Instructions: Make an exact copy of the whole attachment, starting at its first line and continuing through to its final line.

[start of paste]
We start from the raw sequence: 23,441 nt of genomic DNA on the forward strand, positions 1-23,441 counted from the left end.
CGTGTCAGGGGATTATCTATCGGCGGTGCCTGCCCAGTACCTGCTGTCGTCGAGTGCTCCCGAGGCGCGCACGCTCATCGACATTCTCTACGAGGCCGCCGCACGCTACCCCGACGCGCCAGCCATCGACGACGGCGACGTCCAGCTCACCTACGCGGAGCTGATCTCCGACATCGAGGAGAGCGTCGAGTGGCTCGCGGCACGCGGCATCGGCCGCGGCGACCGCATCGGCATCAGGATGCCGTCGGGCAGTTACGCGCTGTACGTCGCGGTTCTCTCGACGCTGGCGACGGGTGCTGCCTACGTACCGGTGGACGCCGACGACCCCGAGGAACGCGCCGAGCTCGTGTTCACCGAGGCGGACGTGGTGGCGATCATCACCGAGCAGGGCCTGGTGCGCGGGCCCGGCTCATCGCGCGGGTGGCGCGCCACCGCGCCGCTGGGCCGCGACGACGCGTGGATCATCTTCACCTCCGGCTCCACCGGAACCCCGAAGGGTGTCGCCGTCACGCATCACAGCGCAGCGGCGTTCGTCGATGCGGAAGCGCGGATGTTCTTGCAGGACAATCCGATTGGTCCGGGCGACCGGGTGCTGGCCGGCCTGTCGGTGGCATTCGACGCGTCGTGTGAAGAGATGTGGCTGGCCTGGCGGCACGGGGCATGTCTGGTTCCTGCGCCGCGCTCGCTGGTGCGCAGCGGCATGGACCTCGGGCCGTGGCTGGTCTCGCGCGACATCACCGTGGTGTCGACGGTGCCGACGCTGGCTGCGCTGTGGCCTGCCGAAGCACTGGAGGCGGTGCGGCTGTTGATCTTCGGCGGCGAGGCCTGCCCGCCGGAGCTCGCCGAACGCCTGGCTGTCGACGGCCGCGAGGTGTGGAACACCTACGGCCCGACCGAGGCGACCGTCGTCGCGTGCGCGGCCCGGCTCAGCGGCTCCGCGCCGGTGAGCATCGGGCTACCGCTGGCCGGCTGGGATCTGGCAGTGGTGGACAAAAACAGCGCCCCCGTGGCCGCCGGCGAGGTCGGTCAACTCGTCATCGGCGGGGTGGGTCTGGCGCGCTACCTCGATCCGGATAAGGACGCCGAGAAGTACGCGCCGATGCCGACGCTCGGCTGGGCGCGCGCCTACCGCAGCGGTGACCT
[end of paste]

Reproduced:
We start from the raw sequence: 23,441 nt of genomic DNA on the forward strand, positions 1-23,441 counted from the left end.
CGTGTCAGGGGATTATCTATCGGCGGTGCCTGCCCAGTACCTGCTGTCGTCGAGTGCTCCCGAGGCGCGCACGCTCATCGACATTCTCTACGAGGCCGCCGCACGCTACCCCGACGCGCCAGCCATCGACGACGGCGACGTCCAGCTCACCTACGCGGAGCTGATCTCCGACATCGAGGAGAGCGTCGAGTGGCTCGCGGCACGCGGCATCGGCCGCGGCGACCGCATCGGCATCAGGATGCCGTCGGGCAGTTACGCGCTGTACGTCGCGGTTCTCTCGACGCTGGCGACGGGTGCTGCCTACGTACCGGTGGACGCCGACGACCCCGAGGAACGCGCCGAGCTCGTGTTCACCGAGGCGGACGTGGTGGCGATCATCACCGAGCAGGGCCTGGTGCGCGGGCCCGGCTCATCGCGCGGGTGGCGCGCCACCGCGCCGCTGGGCCGCGACGACGCGTGGATCATCTTCACCTCCGGCTCCACCGGAACCCCGAAGGGTGTCGCCGTCACGCATCACAGCGCAGCGGCGTTCGTCGATGCGGAAGCGCGGATGTTCTTGCAGGACAATCCGATTGGTCCGGGCGACCGGGTGCTGGCCGGCCTGTCGGTGGCATTCGACGCGTCGTGTGAAGAGATGTGGCTGGCCTGGCGGCACGGGGCATGTCTGGTTCCTGCGCCGCGCTCGCTGGTGCGCAGCGGCATGGACCTCGGGCCGTGGCTGGTCTCGCGCGACATCACCGTGGTGTCGACGGTGCCGACGCTGGCTGCGCTGTGGCCTGCCGAAGCACTGGAGGCGGTGCGGCTGTTGATCTTCGGCGGCGAGGCCTGCCCGCCGGAGCTCGCCGAACGCCTGGCTGTCGACGGCCGCGAGGTGTGGAACACCTACGGCCCGACCGAGGCGACCGTCGTCGCGTGCGCGGCCCGGCTCAGCGGCTCCGCGCCGGTGAGCATCGGGCTACCGCTGGCCGGCTGGGATCTGGCAGTGGTGGACAAAAACAGCGCCCCCGTGGCCGCCGGCGAGGTCGGTCAACTCGTCATCGGCGGGGTGGGTCTGGCGCGCTACCTCGATCCGGATAAGGACGCCGAGAAGTACGCGCCGATGCCGACGCTCGGCTGGGCGCGCGCCTACCGCAGCGGTGACCT